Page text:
In use, wafers to be examined are loaded into the wafer-leveling mechanism, which places and then holds their top surface flush with an examination table. The SEM is then moved on its air bearings and placed in appropriate position over the wafer. Any portion of the wafer can be examined simply by moving the SEM column in the appropriate direction.
Resting the imaging components of the SEM on air bearings and replacing the vacuum chamber of known SEMs with a multi-stage differentially pumped vacuum seal creates a highly localized vacuum zone that can be easily moved and relocated. Combined with the wafer leveling mechanism described herein, which quickly locates and then holds wafers flush with the examination table, this SEM permits rapid examination of the entire wafer surface without expensive robotic handling apparatus.
These and other features and advantages of the present invention will be presented in more detail in the following specification of the invention and the accompanying figures, which illustrate by way of example the principles of the invention.
The invention, together with further advantages thereof, may best be understood by reference to the following description taken in conjunction with the accompanying drawings in which:
The present invention will now be described in detail with reference to a few preferred embodiments thereof as illustrated in the accompanying drawings. In the following description, numerous specific details are set forth in order to provide a thorough understanding of the present invention. It will be apparent, however, to one skilled in the art, that the present invention may be practiced without some or all of these specific details. In other instances, well known operations have not been described in detail so not to unnecessarily obscure the present invention.
A scanning electron microscope (SEM) 50, comprising a first embodiment of the present invention, is shown in schematic form in
SEM 50 is comprised of a first ion pump 51, which is coupled to electron gun 52. Ion pump 51 operates in a known manner to maintain the high level vacuum which is needed to insure proper operation of electron gun 52. Electron gun 52 generates a stream of electrons in a known manner and feeds them into upper column 54. Upper column 54 is coupled to ion pump 55. Ion pump 55 operates in a similar fashion to ion pump 51 and maintains the level of vacuum in upper column 54 necessary for proper SEM operation. Upper column 54 also contains a condenser lens 67 and aperture 69 for focusing the electron beam generated by electron gun 52 and transmitting it to the next stage of SEM 50.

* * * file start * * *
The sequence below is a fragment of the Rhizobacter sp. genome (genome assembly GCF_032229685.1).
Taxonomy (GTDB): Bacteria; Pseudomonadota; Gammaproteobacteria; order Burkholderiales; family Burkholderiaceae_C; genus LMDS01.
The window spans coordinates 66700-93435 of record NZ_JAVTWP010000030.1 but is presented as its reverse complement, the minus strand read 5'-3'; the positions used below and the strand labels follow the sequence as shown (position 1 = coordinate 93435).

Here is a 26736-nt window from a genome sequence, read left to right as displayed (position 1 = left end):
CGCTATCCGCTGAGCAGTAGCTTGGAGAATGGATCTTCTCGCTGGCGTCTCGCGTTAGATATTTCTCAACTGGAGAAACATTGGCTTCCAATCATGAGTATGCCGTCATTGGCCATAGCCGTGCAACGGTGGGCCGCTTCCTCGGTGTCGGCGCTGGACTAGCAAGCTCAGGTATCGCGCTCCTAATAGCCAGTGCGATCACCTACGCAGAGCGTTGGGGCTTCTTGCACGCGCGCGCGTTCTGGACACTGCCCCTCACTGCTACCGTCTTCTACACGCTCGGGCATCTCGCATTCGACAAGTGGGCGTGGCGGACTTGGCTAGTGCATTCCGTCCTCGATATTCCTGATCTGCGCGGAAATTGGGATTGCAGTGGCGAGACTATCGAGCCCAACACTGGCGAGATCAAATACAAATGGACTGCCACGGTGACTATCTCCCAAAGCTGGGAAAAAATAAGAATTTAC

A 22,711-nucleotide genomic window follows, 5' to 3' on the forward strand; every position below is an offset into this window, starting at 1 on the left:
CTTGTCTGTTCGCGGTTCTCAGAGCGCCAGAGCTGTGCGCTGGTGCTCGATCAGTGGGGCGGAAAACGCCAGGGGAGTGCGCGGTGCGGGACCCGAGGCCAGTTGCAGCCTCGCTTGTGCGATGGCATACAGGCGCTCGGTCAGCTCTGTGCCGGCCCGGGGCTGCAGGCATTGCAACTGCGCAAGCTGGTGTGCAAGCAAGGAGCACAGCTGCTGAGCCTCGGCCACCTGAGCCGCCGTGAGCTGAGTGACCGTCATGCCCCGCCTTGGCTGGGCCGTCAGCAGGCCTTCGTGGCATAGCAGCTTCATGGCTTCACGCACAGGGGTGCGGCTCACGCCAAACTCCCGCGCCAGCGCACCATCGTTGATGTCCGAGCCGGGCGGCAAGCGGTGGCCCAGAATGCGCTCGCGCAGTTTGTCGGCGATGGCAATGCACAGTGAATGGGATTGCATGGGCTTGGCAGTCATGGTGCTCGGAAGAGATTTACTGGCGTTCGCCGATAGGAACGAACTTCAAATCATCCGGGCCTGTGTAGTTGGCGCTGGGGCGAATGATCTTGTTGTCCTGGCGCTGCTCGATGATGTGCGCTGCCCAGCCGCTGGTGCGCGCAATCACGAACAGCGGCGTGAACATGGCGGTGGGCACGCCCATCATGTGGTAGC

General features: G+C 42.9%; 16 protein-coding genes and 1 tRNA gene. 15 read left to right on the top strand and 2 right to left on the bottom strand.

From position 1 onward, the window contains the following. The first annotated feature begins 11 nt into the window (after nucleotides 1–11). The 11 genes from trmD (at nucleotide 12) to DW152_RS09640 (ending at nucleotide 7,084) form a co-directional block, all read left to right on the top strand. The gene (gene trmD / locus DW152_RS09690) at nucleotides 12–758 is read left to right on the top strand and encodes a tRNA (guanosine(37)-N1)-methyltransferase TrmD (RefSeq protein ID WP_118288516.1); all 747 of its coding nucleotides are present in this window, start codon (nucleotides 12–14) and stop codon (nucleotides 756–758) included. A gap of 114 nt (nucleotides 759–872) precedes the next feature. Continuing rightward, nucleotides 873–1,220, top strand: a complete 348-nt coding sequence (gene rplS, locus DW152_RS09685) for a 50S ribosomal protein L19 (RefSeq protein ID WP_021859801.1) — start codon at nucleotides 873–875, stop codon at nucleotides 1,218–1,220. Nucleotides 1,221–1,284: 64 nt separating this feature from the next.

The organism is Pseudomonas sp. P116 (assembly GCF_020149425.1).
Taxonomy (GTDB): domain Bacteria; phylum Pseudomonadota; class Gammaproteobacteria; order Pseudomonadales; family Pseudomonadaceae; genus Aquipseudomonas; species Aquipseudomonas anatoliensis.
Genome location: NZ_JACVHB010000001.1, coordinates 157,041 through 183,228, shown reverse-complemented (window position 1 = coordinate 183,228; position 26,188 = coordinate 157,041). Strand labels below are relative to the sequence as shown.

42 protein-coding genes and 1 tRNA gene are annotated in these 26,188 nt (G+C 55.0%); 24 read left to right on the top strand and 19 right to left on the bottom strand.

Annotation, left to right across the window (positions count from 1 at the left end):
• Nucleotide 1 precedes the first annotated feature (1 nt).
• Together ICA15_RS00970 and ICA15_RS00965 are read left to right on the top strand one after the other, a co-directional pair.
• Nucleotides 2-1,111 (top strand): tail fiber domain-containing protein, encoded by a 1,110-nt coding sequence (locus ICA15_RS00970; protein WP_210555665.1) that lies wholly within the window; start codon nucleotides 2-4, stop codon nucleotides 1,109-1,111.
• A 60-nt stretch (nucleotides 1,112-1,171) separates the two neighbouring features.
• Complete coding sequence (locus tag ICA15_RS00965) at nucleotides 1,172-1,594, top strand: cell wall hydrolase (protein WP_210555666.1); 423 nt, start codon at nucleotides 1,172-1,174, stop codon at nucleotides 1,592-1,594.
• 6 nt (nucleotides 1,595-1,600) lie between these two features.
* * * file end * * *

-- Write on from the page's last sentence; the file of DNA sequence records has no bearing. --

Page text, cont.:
Isolation valve 56 is coupled to SEM 50 between upper column 54 and objective stage 70 and is part of the vacuum maintenance system for the imaging components of SEM 50. Objective lens 57 focuses the electron beam after it exits aperture 69 and energy filter 58 restricts the energy levels of the electrons in the electron beam to a certain predetermined range. Detector 59 receives the electrons after they have struck the object under study and generates an image of the object under study in the SEM. For purposes of this specification only, SEM 50's electron generation and imaging components as described herein function in a known manner to generate images from wafers placed on the x-y stage 80 of examination table 90. The present invention should not be understood to operate with only a SEM of the particular type described herein. Any SEM could be adapted to function within the present invention.
Although the present invention is described in conjunction with a SEM in this embodiment, nothing herein should be taken to limit the present invention to functioning only with a SEM. Any column which uses charged particles in a vacuum environment, either as a beam or even as a cloud of such particles, could be used in conjunction with the present invention. For example, ion milling systems, particle beam deposition systems and the like could all be used in conjunction with the air bearings and staged vacuum seals described herein, as well as the wafer planarizing apparatus described herein.
The final objective stage 70 of SEM 50 is surrounded by a multiple stage, non-contact vacuum seal 65. As shown in greater detail in